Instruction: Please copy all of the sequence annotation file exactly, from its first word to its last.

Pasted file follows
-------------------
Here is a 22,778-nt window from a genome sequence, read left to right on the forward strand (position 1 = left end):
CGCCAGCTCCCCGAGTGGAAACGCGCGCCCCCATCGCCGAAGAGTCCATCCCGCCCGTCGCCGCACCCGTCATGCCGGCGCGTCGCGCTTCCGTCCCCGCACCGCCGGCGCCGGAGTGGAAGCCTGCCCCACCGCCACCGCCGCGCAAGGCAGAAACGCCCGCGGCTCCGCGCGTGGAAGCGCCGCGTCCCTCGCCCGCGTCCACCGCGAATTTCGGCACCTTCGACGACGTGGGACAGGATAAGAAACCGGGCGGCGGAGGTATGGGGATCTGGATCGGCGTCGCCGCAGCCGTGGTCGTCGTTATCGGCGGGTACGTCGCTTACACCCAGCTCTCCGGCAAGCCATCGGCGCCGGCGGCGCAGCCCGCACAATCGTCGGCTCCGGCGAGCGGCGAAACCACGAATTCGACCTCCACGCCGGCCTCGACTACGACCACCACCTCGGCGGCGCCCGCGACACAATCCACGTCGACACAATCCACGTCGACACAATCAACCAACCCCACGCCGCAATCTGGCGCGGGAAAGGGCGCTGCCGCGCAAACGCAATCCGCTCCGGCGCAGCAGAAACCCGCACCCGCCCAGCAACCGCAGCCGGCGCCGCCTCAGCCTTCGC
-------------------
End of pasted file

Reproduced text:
Here is a 22,778-nt window from a genome sequence, read left to right on the forward strand (position 1 = left end):
CGCCAGCTCCCCGAGTGGAAACGCGCGCCCCCATCGCCGAAGAGTCCATCCCGCCCGTCGCCGCACCCGTCATGCCGGCGCGTCGCGCTTCCGTCCCCGCACCGCCGGCGCCGGAGTGGAAGCCTGCCCCACCGCCACCGCCGCGCAAGGCAGAAACGCCCGCGGCTCCGCGCGTGGAAGCGCCGCGTCCCTCGCCCGCGTCCACCGCGAATTTCGGCACCTTCGACGACGTGGGACAGGATAAGAAACCGGGCGGCGGAGGTATGGGGATCTGGATCGGCGTCGCCGCAGCCGTGGTCGTCGTTATCGGCGGGTACGTCGCTTACACCCAGCTCTCCGGCAAGCCATCGGCGCCGGCGGCGCAGCCCGCACAATCGTCGGCTCCGGCGAGCGGCGAAACCACGAATTCGACCTCCACGCCGGCCTCGACTACGACCACCACCTCGGCGGCGCCCGCGACACAATCCACGTCGACACAATCCACGTCGACACAATCAACCAACCCCACGCCGCAATCTGGCGCGGGAAAGGGCGCTGCCGCGCAAACGCAATCCGCTCCGGCGCAGCAGAAACCCGCACCCGCCCAGCAACCGCAGCCGGCGCCGCCTCAGCCTTCGC